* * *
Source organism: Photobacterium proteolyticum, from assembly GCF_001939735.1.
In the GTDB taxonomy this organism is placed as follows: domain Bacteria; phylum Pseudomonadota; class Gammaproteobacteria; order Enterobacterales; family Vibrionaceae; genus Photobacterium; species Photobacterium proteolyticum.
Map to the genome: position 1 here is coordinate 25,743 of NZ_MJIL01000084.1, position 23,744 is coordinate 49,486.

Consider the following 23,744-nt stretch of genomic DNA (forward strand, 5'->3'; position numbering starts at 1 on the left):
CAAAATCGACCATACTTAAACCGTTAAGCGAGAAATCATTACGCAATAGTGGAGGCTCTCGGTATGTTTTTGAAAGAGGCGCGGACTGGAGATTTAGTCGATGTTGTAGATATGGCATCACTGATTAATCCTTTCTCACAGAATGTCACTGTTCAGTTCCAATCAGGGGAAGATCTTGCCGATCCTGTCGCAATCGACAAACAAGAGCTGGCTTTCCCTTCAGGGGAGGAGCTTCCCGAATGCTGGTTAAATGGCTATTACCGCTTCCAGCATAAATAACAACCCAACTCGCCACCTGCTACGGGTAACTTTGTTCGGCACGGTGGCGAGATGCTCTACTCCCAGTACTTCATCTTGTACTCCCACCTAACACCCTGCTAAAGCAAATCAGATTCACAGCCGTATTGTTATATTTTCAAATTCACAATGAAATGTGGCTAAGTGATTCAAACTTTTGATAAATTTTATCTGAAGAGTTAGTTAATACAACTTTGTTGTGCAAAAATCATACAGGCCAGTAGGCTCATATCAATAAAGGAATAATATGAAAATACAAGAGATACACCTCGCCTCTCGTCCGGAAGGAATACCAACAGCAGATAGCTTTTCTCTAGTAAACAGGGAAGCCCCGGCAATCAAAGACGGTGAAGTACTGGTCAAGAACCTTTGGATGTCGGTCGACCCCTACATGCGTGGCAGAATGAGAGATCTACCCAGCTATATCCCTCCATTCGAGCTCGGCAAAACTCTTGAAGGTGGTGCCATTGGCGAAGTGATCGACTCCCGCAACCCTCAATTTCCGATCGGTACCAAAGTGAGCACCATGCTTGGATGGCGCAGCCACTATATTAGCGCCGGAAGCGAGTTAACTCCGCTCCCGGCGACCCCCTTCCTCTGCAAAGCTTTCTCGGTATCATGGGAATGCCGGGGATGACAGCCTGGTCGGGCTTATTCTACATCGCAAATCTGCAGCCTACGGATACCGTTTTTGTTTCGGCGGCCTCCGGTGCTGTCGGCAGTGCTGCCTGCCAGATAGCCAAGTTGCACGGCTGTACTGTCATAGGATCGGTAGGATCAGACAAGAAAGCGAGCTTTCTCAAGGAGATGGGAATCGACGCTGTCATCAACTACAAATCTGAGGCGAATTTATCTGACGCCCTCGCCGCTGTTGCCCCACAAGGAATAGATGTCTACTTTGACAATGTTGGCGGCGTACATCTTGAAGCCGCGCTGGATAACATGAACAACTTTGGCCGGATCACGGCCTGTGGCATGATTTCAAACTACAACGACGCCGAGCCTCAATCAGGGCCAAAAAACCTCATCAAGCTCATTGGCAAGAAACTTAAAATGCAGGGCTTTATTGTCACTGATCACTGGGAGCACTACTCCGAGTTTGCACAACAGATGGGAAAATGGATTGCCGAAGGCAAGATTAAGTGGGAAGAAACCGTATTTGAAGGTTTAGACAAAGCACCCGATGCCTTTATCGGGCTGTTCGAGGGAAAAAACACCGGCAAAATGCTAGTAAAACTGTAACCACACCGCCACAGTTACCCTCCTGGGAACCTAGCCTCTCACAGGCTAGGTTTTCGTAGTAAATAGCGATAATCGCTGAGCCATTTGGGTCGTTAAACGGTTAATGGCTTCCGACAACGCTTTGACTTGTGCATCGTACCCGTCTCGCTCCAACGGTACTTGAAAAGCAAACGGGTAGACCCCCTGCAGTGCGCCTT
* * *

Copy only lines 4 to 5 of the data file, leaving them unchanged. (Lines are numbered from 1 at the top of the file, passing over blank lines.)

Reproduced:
Consider the following 23,744-nt stretch of genomic DNA (forward strand, 5'->3'; position numbering starts at 1 on the left):
CAAAATCGACCATACTTAAACCGTTAAGCGAGAAATCATTACGCAATAGTGGAGGCTCTCGGTATGTTTTTGAAAGAGGCGCGGACTGGAGATTTAGTCGATGTTGTAGATATGGCATCACTGATTAATCCTTTCTCACAGAATGTCACTGTTCAGTTCCAATCAGGGGAAGATCTTGCCGATCCTGTCGCAATCGACAAACAAGAGCTGGCTTTCCCTTCAGGGGAGGAGCTTCCCGAATGCTGGTTAAATGGCTATTACCGCTTCCAGCATAAATAACAACCCAACTCGCCACCTGCTACGGGTAACTTTGTTCGGCACGGTGGCGAGATGCTCTACTCCCAGTACTTCATCTTGTACTCCCACCTAACACCCTGCTAAAGCAAATCAGATTCACAGCCGTATTGTTATATTTTCAAATTCACAATGAAATGTGGCTAAGTGATTCAAACTTTTGATAAATTTTATCTGAAGAGTTAGTTAATACAACTTTGTTGTGCAAAAATCATACAGGCCAGTAGGCTCATATCAATAAAGGAATAATATGAAAATACAAGAGATACACCTCGCCTCTCGTCCGGAAGGAATACCAACAGCAGATAGCTTTTCTCTAGTAAACAGGGAAGCCCCGGCAATCAAAGACGGTGAAGTACTGGTCAAGAACCTTTGGATGTCGGTCGACCCCTACATGCGTGGCAGAATGAGAGATCTACCCAGCTATATCCCTCCATTCGAGCTCGGCAAAACTCTTGAAGGTGGTGCCATTGGCGAAGTGATCGACTCCCGCAACCCTCAATTTCCGATCGGTACCAAAGTGAGCACCATGCTTGGATGGCGCAGCCACTATATTAGCGCCGGAAGCGAGTTAACTCCGCTCCCGGCGACCCCCTTCCTCTGCAAAGCTTTCTCGGTATCATGGGAATGCCGGGGATGACAGCCTGGTCGGGCTTATTCTACATCGCAAATCTGCAGCCTACGGATACCGTTTTTGTTTCGGCGGCCTCCGGTGCTGTCGGCAGTGCTGCCTGCCAGATAGCCAAGTTGCACGGCTGTACTGTCATAGGATCGGTAGGATCAGACAAGAAAGCGAGCTTTCTCAAGGAGATGGGAATCGACGCTGTCATCAACTACAAATCTGAGGCGAATTTATCTGACGCCCTCGCCGCTGTTGCCCCACAAGGAATAGATGTCTACTTTGACAATGTTGGCGGCGTACATCTTGAAGCCGCGCTGGATAACATGAACAACTTTGGCCGGATCACGGCCTGTGGCATGATTTCAAACTACAACGACGCCGAGCCTCAATCAGGGCCAAAAAACCTCATCAAGCTCATTGGCAAGAAACTTAAAATGCAGGGCTTTATTGTCACTGATCACTGGGAGCACTACTCCGAGTTTGCACAACAGATGGGAAAATGGATTGCCGAAGGCAAGATTAAGTGGGAAGAAACCGTATTTGAAGGTTTAGACAAAGCACCCGATGCCTTTATCGGGCTGTTCGAGGGAAAAAACACCGGCAAAATGCTAGTAAAACTGTAACCACACCGCCACAGTTACCCTCCTGGGAACCTAGCCTCTCACAGGCTAGGTTTTCGTAGTAAATAGCGATAATCGCTGAGCCATTTGGGTCGTTAAACGGTTAATGGCTTCCGACAACGCTTTGACTTGTGCATCGTACCCGTCTCGCTCCAACGGTACTTGAAAAGCAAACGGGTAGACCCCCTGCAGTGCGCCTT